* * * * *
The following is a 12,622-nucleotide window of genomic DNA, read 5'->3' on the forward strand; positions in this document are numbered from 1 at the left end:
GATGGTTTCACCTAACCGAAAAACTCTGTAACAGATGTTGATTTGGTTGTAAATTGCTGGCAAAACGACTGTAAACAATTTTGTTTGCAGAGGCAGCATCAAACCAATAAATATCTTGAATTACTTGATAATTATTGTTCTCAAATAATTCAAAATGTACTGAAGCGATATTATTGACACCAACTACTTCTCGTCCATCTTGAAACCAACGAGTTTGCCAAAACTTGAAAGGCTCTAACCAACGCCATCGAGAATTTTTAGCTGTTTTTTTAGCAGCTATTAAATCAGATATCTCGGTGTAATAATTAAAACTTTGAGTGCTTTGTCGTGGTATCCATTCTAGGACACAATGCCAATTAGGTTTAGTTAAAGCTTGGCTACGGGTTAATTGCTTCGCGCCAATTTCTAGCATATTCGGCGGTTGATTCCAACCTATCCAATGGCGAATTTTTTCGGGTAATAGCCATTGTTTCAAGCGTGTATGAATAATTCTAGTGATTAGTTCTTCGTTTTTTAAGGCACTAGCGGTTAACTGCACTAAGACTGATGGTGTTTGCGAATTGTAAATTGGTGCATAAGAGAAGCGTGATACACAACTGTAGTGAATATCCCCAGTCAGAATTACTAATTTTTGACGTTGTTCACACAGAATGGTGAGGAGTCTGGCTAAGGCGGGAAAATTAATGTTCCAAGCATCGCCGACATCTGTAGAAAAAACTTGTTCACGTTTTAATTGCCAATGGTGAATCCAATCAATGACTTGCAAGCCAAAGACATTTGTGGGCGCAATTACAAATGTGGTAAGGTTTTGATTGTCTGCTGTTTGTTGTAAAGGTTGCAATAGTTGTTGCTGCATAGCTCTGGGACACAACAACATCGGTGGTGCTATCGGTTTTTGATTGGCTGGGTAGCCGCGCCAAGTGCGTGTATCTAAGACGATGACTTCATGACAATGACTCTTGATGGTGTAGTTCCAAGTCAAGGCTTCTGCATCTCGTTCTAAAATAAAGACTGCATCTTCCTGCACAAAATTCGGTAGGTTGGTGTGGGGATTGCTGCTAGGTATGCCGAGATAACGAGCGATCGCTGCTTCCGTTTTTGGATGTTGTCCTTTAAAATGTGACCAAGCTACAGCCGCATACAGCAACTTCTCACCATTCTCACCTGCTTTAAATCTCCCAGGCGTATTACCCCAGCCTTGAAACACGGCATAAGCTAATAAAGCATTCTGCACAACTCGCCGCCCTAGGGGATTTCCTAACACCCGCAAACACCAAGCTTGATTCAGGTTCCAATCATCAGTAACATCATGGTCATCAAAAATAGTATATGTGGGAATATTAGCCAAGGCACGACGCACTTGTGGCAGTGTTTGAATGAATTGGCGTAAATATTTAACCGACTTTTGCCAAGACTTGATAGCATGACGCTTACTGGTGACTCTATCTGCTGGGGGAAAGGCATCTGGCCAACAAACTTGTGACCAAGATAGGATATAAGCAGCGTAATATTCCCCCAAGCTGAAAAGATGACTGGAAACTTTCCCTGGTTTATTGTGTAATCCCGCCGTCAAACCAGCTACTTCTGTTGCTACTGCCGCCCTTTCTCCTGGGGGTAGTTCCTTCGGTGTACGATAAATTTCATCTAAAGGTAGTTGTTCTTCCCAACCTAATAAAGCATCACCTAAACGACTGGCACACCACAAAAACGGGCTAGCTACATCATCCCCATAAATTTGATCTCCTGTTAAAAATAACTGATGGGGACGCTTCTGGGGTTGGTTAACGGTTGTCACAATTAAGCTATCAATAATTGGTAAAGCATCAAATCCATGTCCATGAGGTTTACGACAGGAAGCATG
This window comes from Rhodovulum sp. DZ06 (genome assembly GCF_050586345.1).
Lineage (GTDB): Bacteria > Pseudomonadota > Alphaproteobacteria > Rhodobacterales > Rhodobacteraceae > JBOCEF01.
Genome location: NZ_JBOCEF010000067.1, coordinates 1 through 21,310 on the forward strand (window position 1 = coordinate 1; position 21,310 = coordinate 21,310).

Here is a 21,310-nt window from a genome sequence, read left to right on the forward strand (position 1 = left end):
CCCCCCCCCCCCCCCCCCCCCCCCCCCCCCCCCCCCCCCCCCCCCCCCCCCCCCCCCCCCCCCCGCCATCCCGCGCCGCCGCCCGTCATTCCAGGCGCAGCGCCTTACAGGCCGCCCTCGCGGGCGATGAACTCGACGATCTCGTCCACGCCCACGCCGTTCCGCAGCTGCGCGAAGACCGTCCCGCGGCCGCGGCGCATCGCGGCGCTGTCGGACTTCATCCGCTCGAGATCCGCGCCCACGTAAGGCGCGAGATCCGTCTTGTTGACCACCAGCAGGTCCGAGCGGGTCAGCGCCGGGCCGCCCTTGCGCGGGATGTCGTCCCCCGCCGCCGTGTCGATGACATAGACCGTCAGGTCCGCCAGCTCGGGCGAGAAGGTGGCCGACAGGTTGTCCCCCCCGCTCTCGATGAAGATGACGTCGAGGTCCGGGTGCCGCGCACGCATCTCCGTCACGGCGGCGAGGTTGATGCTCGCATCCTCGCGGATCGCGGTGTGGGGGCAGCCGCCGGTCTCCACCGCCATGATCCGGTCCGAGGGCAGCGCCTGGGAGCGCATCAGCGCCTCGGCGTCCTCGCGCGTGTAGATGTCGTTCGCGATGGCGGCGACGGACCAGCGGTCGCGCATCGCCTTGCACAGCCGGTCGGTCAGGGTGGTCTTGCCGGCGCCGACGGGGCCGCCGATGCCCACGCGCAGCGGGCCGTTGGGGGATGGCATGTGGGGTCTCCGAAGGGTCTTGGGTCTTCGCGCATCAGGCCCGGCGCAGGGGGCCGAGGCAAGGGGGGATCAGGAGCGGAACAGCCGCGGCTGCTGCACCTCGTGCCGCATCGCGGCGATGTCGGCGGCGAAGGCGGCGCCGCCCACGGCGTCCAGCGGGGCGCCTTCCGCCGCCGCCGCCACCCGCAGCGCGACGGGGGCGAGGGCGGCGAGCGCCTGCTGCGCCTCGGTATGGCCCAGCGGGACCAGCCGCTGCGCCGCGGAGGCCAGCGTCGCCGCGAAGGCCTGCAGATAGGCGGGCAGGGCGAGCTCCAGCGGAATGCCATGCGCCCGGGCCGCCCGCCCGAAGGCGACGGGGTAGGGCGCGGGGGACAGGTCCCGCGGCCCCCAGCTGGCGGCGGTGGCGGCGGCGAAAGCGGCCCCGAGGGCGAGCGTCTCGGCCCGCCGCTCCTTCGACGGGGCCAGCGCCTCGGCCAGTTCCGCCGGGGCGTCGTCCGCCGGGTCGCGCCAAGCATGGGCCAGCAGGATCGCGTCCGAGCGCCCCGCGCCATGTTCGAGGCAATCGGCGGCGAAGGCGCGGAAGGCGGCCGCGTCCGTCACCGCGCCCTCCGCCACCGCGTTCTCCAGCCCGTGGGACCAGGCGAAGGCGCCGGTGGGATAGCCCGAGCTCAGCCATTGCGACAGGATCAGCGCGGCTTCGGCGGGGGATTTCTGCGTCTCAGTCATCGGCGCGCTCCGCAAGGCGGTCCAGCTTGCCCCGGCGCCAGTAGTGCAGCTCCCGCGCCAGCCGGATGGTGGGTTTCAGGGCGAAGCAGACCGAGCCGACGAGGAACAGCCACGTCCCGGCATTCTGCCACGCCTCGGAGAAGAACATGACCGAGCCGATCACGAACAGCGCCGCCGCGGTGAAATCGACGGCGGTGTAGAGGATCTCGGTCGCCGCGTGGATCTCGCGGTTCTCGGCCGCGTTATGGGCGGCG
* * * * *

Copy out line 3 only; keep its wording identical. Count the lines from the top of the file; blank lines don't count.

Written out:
This window comes from Rhodovulum sp. DZ06 (genome assembly GCF_050586345.1).